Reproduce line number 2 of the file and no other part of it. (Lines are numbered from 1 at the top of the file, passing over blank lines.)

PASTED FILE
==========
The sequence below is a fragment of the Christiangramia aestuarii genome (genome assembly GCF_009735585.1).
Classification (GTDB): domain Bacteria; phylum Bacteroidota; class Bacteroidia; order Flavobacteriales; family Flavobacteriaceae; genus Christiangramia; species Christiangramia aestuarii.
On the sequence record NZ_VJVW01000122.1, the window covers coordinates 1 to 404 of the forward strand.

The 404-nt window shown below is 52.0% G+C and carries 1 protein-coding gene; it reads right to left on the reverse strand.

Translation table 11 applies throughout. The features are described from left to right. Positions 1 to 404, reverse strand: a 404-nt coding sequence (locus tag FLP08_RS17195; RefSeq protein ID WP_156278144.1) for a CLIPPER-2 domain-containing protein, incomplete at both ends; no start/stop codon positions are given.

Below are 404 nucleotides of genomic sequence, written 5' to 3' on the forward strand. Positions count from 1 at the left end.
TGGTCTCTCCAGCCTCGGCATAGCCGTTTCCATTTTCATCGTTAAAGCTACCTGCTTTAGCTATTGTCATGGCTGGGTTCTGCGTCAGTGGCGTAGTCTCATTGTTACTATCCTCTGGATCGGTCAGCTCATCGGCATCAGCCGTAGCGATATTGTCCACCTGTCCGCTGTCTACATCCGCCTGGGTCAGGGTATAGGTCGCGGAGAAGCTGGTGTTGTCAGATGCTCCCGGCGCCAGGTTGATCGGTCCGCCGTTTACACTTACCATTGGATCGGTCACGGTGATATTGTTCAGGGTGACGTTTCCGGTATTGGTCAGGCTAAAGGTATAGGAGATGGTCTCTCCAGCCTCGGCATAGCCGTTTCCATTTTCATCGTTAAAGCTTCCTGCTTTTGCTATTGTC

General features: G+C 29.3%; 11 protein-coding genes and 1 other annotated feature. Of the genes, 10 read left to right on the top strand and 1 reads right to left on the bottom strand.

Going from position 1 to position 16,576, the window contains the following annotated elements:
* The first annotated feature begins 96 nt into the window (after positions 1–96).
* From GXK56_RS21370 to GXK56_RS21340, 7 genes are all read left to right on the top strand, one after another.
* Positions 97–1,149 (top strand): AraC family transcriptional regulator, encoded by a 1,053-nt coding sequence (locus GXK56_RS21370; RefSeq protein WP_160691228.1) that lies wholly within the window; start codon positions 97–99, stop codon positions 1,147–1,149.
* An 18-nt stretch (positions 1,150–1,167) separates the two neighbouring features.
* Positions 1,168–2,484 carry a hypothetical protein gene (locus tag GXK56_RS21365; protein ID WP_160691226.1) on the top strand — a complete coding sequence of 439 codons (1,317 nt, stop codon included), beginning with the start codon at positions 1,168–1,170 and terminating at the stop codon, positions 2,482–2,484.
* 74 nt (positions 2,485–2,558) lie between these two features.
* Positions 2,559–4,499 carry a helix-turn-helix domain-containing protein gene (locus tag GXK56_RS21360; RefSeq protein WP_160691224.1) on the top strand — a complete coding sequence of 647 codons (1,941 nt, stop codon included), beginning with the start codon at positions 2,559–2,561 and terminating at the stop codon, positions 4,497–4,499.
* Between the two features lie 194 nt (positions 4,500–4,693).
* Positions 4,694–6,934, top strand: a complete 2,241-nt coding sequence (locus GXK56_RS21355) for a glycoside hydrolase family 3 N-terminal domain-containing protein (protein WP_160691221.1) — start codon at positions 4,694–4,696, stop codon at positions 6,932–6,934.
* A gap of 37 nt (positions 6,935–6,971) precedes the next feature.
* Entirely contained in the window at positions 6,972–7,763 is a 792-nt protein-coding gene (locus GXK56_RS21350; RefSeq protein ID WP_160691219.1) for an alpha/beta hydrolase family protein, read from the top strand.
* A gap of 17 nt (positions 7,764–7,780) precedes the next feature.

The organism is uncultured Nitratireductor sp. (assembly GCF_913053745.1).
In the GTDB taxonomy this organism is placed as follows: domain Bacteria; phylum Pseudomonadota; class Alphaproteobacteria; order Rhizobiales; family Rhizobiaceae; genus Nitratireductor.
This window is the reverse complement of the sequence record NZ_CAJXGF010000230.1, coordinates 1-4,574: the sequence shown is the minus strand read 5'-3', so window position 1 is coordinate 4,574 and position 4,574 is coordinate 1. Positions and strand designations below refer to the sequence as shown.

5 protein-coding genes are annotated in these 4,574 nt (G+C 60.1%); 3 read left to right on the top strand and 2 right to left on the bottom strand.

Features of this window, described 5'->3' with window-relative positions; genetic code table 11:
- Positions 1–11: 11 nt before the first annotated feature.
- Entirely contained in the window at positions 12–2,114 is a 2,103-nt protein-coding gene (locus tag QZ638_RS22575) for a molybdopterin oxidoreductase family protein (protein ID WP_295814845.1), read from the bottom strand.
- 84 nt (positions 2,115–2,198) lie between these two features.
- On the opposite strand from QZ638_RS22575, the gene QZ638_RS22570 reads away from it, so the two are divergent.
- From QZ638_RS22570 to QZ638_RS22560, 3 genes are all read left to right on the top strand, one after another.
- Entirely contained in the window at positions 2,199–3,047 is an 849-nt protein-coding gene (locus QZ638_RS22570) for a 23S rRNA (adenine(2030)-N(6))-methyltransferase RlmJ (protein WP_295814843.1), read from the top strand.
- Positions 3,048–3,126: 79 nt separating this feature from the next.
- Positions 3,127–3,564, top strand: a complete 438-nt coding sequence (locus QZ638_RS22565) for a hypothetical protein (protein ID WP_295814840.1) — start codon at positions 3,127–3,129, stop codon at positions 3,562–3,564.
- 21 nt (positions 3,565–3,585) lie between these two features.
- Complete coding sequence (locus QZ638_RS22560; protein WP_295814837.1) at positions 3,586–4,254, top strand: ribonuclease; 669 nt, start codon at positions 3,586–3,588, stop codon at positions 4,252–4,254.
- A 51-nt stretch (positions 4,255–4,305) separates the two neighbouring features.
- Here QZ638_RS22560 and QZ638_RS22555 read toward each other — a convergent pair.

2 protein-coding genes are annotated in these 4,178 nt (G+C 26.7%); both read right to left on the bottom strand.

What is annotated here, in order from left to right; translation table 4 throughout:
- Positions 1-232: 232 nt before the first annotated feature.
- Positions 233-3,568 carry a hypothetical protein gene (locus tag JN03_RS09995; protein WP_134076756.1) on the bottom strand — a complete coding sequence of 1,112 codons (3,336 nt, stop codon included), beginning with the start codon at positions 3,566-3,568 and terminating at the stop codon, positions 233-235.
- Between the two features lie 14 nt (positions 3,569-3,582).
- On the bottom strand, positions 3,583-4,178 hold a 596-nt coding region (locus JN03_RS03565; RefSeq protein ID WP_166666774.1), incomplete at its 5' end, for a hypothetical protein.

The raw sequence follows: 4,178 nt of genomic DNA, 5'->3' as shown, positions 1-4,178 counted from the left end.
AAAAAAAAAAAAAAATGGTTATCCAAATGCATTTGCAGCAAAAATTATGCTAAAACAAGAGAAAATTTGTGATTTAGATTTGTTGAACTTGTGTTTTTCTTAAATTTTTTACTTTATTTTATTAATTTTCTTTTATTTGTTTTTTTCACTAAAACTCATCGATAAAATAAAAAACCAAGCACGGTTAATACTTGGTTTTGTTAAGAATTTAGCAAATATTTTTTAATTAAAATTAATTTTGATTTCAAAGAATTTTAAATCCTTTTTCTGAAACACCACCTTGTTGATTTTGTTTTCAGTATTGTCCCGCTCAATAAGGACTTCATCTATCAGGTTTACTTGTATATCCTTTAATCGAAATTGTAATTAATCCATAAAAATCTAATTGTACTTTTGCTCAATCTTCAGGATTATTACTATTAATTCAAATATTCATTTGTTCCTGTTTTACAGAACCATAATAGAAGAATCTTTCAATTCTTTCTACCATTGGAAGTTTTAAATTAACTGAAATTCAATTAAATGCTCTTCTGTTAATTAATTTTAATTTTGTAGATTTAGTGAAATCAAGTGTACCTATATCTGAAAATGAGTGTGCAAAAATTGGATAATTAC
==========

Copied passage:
Classification (GTDB): domain Bacteria; phylum Bacteroidota; class Bacteroidia; order Flavobacteriales; family Flavobacteriaceae; genus Christiangramia; species Christiangramia aestuarii.